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Older people in UK would be encouraged to downsize if they were made exempt from stamp duty

The stamp duty tax in the UK has received a lot of criticism, many of it justified. It was recently been revealed that almost half of the retired population in the UK who own a home, would consider, or would be encouraged to move if they were offered a lower stamp duty.

Numerous experts have suggested that pensioners who are looking to downsize should pay less property tax as this would then encourage them to move a small home, therefore freeing up family sized properties for those who need them. It is certainly one rational solution to solve the current UK housing crisis. New research indicates that at 48%, almost half of the estimated 5.7million pensioners are interested in downsizing, a rise of some 4%, equal to 300,000 compared to just one year ago. This figure is expected to rise to more than 11million by 2036.

It was also revealed that 1.2million extra adults aged 65 and over would be encouraged to move with a stamp duty exemption when downsizing to further stimulate activity within the housing market. Such a downsizing boom would release homes worth a combined £720 billion and people expect to release £80,000 of equity on average when downsizing. This would total £450 billion. The rise in the number of people looking to downsize was always going to be an inevitable outcome of the UK’s rapidly ageing population. Within the next two decades, those aged 65 and over are expected to grow by almost 50%, this will expose the UK’s highly inadequate level of suitable housing for older people if the country is to maintain the current status quo.

Over 11 million people are currently considering moving to a more suitable property within the next 20 years, so it is essential that the Government puts specialist retirement housing and various other forms of accommodation for the older generation higher up the agenda. If not, the country will lack the required infrastructure and support services, especially from a health and social care perspective, to handle such a demographic shift. Preparing properly here is vital.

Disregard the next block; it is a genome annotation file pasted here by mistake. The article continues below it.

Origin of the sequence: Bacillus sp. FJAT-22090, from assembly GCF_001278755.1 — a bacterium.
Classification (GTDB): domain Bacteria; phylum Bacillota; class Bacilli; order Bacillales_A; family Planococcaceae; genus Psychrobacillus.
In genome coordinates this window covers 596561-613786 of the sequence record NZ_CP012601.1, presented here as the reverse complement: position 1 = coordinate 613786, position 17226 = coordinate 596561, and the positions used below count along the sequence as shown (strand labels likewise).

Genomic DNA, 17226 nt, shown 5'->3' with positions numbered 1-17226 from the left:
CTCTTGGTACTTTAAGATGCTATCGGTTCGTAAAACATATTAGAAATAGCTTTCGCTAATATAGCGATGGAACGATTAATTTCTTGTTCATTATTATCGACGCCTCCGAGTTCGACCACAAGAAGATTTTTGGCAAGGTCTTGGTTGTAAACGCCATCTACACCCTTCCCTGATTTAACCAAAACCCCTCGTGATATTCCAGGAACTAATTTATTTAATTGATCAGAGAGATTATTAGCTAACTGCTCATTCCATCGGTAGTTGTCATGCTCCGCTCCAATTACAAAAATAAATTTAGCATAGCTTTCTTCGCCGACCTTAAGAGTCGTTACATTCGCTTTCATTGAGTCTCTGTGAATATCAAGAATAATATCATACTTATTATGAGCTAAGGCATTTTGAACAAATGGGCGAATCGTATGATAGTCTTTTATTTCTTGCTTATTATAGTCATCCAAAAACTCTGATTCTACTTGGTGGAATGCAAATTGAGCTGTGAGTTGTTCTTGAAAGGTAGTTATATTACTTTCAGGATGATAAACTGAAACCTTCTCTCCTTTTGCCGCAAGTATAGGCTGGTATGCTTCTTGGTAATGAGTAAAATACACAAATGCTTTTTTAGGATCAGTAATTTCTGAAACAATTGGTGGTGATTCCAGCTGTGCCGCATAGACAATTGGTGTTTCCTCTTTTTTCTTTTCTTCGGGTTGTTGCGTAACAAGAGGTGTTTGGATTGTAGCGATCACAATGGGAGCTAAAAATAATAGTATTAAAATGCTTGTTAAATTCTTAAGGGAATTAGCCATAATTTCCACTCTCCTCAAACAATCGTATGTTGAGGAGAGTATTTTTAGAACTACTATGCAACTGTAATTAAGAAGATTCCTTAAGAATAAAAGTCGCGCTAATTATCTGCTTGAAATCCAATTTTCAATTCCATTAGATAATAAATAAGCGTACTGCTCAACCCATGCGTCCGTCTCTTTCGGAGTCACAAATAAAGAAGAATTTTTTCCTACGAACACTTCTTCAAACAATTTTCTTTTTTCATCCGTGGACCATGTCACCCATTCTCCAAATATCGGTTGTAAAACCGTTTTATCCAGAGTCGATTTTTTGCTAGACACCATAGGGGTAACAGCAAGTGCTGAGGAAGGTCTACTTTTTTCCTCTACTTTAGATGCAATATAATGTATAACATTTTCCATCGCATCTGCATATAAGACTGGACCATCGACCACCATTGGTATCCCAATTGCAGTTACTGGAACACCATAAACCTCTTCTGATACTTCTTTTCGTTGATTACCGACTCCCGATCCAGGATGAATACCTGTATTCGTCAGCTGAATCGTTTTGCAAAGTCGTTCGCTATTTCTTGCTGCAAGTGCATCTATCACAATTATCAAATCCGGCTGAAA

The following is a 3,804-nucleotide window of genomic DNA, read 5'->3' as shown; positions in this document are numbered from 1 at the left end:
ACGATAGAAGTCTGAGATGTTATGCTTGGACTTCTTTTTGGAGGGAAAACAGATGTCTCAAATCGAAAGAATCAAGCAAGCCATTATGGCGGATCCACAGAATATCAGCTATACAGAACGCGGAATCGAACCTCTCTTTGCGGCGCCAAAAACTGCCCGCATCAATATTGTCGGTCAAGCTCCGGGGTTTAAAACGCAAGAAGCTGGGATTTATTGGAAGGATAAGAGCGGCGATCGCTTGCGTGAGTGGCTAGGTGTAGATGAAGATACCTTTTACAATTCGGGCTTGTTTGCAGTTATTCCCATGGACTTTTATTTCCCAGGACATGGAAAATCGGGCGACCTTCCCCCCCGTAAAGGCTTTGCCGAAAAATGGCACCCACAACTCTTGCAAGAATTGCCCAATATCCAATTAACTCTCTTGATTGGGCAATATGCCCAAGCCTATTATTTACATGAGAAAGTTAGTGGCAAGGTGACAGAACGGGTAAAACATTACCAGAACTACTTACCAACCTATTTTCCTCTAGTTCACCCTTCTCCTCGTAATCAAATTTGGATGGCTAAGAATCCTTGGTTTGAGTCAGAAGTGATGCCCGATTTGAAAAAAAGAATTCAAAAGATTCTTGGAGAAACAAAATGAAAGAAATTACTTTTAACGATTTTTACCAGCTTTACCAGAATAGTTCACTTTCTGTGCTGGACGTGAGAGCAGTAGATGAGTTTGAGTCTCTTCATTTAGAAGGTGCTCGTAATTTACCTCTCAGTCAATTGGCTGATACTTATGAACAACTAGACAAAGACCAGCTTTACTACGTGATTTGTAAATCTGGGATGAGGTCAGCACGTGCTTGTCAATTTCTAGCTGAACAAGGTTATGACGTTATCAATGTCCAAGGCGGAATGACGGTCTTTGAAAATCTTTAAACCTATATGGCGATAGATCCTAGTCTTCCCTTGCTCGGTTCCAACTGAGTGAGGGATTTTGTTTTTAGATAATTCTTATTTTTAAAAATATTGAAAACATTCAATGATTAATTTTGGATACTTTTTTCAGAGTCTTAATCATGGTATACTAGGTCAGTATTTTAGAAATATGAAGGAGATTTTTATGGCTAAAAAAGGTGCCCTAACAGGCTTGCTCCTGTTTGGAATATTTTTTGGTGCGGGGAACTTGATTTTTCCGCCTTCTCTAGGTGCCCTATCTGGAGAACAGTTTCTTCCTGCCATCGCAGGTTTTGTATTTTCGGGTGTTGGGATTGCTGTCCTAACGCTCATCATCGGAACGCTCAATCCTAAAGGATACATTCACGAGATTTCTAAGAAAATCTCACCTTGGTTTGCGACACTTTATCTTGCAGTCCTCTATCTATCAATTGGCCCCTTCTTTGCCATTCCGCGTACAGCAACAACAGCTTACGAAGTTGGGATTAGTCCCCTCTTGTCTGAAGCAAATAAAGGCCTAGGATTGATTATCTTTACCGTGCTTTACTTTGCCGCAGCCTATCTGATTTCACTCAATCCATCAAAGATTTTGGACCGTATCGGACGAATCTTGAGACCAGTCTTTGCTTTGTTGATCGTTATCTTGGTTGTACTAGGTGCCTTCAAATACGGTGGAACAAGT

Government schemes such as Help to Buy, aimed at first time buyers have certainly spurred market supply of homes at that end of the spectrum, however, this has done little to nothing to aid the housing choices of those in later life. Hence, a strong planning policy presumption in favour of retirement housing and other forms of suitable housing for the ageing population is needed.

It is a common belief that those nearing retirement, or those already retired are discouraged by the lack of suitable housing, as well as the cost. With this, it is believed that a stamp duty exemption would make the process more attractive. Figures indicate that over a million more older people would be encouraged to move if stamp duty was to be lowered, or even scrapped, for those looking to downsize. If moves at the top end of the housing chain are encouraged, activity will be stimulated and millions of family homes will be released onto local markets and help younger people move up the property ladder.

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